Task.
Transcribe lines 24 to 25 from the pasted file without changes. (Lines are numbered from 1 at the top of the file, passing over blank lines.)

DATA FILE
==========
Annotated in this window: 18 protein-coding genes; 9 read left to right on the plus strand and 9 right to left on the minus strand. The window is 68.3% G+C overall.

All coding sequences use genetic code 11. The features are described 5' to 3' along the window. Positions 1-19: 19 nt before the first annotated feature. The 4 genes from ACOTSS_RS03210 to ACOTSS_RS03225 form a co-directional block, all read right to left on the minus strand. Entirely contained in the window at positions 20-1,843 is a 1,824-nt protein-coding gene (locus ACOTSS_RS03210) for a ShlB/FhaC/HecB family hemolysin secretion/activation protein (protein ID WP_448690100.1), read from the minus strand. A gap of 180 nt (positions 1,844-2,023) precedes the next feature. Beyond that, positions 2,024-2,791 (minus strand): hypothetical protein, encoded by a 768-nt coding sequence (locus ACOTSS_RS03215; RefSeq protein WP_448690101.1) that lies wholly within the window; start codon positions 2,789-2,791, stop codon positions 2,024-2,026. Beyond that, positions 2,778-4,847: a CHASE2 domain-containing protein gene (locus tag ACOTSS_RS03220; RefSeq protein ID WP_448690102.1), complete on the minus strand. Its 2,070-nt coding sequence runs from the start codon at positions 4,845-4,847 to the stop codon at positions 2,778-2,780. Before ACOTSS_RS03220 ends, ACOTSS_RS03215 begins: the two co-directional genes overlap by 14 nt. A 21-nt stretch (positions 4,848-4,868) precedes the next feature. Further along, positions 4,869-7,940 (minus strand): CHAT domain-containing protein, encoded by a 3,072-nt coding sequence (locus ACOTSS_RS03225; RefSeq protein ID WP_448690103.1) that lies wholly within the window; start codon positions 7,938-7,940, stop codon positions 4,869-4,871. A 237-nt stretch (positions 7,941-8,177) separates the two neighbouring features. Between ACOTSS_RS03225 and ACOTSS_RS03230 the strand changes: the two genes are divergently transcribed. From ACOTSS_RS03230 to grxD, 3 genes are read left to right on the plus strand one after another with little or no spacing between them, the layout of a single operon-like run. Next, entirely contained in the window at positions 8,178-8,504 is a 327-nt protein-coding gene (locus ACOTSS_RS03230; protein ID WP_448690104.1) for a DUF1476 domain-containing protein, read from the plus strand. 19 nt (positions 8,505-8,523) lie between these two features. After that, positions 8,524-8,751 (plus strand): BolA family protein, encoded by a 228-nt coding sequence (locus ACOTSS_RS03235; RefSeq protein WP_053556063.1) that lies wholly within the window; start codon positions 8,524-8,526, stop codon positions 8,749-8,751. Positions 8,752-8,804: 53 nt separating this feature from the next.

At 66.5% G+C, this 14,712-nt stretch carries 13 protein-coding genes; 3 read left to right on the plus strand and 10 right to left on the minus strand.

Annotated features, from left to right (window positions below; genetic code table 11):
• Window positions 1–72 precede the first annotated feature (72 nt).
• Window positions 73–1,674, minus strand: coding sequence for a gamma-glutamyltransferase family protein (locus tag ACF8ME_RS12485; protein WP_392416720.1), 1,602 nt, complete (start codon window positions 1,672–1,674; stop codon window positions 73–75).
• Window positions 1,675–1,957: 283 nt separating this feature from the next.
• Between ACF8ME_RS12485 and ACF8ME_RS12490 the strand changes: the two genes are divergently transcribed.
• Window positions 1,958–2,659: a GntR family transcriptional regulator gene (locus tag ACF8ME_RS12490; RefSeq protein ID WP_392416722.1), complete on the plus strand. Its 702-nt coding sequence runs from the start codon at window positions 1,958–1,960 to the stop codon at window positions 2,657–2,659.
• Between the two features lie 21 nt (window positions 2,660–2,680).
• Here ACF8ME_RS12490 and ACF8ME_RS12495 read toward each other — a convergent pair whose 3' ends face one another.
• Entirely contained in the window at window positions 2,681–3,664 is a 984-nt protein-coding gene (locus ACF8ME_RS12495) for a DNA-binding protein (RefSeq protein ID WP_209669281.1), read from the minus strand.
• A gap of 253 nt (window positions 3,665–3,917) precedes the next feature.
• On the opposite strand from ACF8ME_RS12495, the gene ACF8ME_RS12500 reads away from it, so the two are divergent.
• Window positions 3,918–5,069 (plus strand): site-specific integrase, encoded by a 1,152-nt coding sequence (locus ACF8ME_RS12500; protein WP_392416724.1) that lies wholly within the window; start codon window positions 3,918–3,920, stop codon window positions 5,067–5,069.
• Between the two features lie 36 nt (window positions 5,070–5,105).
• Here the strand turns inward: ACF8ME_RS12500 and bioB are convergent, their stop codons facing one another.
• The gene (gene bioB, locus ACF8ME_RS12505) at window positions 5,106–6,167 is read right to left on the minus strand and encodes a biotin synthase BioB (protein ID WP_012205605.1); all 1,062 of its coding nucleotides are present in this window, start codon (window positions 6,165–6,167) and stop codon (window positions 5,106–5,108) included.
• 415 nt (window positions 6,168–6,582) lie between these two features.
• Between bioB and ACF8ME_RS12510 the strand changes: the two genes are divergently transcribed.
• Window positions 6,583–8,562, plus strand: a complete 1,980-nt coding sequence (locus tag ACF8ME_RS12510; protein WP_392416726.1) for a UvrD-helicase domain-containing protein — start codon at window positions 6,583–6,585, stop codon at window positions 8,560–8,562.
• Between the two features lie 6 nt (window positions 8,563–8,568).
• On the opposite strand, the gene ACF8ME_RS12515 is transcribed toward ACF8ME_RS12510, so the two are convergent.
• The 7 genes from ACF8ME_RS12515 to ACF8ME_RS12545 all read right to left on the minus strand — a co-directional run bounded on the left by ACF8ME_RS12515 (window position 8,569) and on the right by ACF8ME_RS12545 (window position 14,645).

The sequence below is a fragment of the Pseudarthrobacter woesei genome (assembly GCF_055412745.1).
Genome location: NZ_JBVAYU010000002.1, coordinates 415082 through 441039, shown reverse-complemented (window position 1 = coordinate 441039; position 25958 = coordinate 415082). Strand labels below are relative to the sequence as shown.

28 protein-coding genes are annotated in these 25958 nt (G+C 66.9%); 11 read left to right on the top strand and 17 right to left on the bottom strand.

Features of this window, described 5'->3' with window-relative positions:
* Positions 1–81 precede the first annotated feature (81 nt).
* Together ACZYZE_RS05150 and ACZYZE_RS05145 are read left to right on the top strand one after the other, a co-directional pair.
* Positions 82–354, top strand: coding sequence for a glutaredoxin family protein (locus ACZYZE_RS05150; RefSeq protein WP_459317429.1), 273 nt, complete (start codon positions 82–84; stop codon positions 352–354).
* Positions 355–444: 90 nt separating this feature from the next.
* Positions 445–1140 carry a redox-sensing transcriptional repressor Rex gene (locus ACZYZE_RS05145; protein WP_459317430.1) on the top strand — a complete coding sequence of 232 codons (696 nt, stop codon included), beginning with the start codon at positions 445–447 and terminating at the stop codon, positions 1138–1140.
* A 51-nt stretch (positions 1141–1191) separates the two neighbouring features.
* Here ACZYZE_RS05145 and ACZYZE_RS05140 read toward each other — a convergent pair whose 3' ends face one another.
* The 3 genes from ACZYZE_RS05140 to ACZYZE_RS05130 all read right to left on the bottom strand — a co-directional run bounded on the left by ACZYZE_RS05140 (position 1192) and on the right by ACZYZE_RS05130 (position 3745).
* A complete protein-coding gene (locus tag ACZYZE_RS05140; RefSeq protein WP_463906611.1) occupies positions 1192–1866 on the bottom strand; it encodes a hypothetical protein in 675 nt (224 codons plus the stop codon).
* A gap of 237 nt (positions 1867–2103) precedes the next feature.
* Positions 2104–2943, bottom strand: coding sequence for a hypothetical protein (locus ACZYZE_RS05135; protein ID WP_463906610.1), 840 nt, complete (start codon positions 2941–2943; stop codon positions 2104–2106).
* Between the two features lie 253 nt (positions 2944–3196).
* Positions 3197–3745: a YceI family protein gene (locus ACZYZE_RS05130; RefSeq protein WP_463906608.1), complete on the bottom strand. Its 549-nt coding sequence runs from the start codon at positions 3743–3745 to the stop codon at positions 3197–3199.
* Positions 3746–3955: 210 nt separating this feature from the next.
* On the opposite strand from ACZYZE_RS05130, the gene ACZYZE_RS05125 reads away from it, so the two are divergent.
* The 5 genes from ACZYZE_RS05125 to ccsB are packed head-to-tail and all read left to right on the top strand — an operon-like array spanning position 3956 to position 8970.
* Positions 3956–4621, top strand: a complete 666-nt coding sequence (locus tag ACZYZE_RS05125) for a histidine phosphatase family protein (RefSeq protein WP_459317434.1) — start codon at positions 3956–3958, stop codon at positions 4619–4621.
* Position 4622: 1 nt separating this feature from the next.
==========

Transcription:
• The 7 genes from ACF8ME_RS12515 to ACF8ME_RS12545 all read right to left on the minus strand — a co-directional run bounded on the left by ACF8ME_RS12515 (window position 8,569) and on the right by ACF8ME_RS12545 (window position 14,645).

The sequence below is a fragment of the Pseudarthrobacter woesei genome (assembly GCF_055412745.1).